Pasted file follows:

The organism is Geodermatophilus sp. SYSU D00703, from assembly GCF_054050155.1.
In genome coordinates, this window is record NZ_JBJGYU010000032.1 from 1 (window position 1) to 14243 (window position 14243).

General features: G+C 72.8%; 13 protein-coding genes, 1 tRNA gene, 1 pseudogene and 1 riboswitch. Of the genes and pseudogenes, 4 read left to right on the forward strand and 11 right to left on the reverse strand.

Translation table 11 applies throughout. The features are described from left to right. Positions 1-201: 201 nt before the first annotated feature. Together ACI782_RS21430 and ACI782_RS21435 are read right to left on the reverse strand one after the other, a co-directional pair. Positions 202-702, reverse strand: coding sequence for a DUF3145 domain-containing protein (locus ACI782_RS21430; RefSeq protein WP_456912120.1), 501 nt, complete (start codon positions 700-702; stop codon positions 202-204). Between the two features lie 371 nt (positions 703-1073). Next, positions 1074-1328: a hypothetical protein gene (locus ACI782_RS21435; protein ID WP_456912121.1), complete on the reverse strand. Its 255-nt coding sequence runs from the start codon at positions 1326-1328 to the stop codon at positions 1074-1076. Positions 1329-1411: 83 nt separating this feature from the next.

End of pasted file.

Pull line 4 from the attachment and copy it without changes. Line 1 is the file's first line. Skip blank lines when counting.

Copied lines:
Translation table 11 applies throughout. The features are described from left to right. Positions 1-201: 201 nt before the first annotated feature. Together ACI782_RS21430 and ACI782_RS21435 are read right to left on the reverse strand one after the other, a co-directional pair. Positions 202-702, reverse strand: coding sequence for a DUF3145 domain-containing protein (locus ACI782_RS21430; RefSeq protein WP_456912120.1), 501 nt, complete (start codon positions 700-702; stop codon positions 202-204). Between the two features lie 371 nt (positions 703-1073). Next, positions 1074-1328: a hypothetical protein gene (locus ACI782_RS21435; protein ID WP_456912121.1), complete on the reverse strand. Its 255-nt coding sequence runs from the start codon at positions 1326-1328 to the stop codon at positions 1074-1076. Positions 1329-1411: 83 nt separating this feature from the next.